The book is going very well for me so far! It feels almost like when I first started reading chapter books in elementary school, haha, and read a lot of stuff that was above my level and somehow managed to figure them out. Most of the time, I can guess what words and phrases mean from the context, so I’ve been tempted not to even look many of them up, but I want to make sure I’m actually internalizing as much as possible so that my next book is easier.
I switched to using Reverso Context for my main dictionary instead of a monolingual one. The monolingual one was just taking too much time, and with as fast as I’m able to read this book, since I’m largely mostly just confirming what I already thought a word/phrase meant, I’ve really been benefiting from reading the example sentences and their translations. It helps confirm the tone. I think I’ll save the monolingual dictionary for when I’m at a more advanced level.
Unfortunately, I fell even further behind on 大海原と大海原 . However, I signed up for the spring read every day challenge, so hopefully I’ll be making progress on the book again soon!
I also committed to attempting to read something both in Japanese and in Spanish every single day. Some other people decided to also challenge themselves to read every day in multiple languages, so it should be fun!
With the TJPW translations, it took me over a week to finish translating the Ryogoku show . I could’ve finished it a little faster if I’d been less busy. Unfortunately, I’m now a show behind, though I think I’ll be able to catch up because the more recent shows aren’t as long as Grand Princess was (7600+ characters ), so there’s a lot less translation work for me to do.
Here’s a longer post I wrote about the process of translating the post-match comments for the show:
2022.03.19 TJPW Grand Princess — (65 words added)
For all of that, only adding 65 words isn’t bad! My wrestling deck now has 496 total words in it, and it’s work that is definitely paying off. I wonder how long it’ll be before the count of new words starts significantly tapering off haha. It’s really exciting when I read a paragraph that’s full of words I’ve already SRS’d and realize that I can pretty much read the whole thing. This is still a little uncommon, but it’s happening more and more.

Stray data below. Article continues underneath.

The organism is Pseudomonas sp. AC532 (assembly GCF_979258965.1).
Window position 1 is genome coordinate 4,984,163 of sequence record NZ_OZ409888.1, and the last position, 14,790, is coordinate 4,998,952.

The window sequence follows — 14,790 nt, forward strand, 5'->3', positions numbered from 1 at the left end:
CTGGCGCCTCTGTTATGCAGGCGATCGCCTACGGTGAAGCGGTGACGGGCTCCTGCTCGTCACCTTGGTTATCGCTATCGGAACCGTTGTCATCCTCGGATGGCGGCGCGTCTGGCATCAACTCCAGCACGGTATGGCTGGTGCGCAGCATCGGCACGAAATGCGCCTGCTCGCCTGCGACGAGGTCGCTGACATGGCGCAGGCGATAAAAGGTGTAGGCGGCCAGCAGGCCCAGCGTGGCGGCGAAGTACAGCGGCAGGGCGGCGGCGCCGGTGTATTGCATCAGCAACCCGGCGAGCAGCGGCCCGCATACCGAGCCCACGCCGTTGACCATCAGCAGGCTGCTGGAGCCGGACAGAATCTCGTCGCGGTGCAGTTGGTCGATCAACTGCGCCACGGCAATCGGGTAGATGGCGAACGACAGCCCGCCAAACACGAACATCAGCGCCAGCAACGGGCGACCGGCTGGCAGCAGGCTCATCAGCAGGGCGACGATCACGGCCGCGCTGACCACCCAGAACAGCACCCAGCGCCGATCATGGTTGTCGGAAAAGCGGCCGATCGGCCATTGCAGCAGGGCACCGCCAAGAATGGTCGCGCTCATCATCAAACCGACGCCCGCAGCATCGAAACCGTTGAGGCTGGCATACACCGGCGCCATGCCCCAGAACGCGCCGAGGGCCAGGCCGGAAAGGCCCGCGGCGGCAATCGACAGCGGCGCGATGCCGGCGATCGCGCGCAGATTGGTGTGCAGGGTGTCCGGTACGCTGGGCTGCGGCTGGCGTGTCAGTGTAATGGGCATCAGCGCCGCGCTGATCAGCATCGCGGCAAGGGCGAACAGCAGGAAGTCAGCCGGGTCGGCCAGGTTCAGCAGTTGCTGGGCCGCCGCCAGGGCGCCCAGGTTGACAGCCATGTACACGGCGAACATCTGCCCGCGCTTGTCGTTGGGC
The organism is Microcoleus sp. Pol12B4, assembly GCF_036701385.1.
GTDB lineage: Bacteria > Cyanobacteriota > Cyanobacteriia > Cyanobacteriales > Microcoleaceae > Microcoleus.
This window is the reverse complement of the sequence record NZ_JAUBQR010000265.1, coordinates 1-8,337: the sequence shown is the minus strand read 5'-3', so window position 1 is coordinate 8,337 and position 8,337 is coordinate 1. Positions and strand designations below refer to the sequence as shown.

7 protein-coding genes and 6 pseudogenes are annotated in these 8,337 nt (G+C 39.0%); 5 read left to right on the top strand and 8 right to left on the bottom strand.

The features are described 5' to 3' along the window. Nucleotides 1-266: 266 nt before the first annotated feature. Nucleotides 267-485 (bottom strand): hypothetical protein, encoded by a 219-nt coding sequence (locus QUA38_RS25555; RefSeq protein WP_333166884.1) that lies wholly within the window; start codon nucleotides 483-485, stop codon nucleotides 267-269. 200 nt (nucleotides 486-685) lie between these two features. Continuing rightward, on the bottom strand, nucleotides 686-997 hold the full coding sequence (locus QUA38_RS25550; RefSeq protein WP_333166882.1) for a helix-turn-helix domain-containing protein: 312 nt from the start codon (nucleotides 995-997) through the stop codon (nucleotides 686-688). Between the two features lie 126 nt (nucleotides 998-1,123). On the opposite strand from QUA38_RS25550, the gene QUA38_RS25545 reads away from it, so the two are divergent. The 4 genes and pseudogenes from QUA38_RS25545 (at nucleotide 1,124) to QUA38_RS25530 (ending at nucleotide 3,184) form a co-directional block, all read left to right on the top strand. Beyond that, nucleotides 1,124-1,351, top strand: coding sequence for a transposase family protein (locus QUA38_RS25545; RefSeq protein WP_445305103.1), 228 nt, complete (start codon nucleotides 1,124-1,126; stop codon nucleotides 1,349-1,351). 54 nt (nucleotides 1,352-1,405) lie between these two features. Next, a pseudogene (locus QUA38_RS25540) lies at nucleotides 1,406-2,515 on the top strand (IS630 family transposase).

I noticed something cool in one of the flash cards that I added recently. It was for the word 花道. I installed a monolingual dictionary with images, though for the most part, the only images I was seeing were stroke order charts for kanji . But for some reason, 花道 had a nifty little illustration!
Look at this! I wish more of my cards came with illustrations. I realize I can add them myself, but it’s easier if Yomichan does the work for me.
Someone launched a new project called Yakuaru, which is a supplemental J-E glossary for media translators/localizers. It’s intended to help people build their own glossaries and find inspiration/context from ideas from other people in the localization community. I haven’t poked around much yet (and they’re still building it), but it looks really handy so far, even if you aren’t doing translation/localization work.
It’s strange to think of myself as someone doing translation work, but I guess I am, even though my work doesn’t have a large audience (and I wouldn’t want it to right now ) and frequently has errors. I’ve already improved a lot since I started doing this a few months ago, though, and I’ll continue to get better and better the more I practice. At the very least, I’ve earned the right to have opinions on localization discourse, haha.
On a different subject, I dug up a link to Hiroko Townsend’s thesis, which was what the Keisei semantic-phonetic composition script was originally based on. I found the link for someone else on the forum, but ended up skimming the thesis myself because it’s a subject I’m interested in. I think I’m far enough along in kanji study that I could actually understand most of it, which surprised me. Townsend has a section on pedagogical implications at the end, where she talks about how phonetic components can be incorporated into teaching kanji.
I wonder what she’d think of the Keisei script. She seems to be of the opinion (based on existing research) that introducing oral/aural skills prior to reading/writing skills is more beneficial, but WK takes the complete opposite approach. Personally, I think the way the Keisei script is set up, paired with WK’s SRS, is actually a fantastic way to learn (though I think it could be improved by changing the order the kanji are taught in). I never actually studied the principles outlined in this thesis, yet I feel like I have an intuitive understanding of them, and have already been able to make use of them when learning new kanji outside of WK. There have been multiple occasions where I could successfully guess the reading of an unknown kanji just from the phonetic component.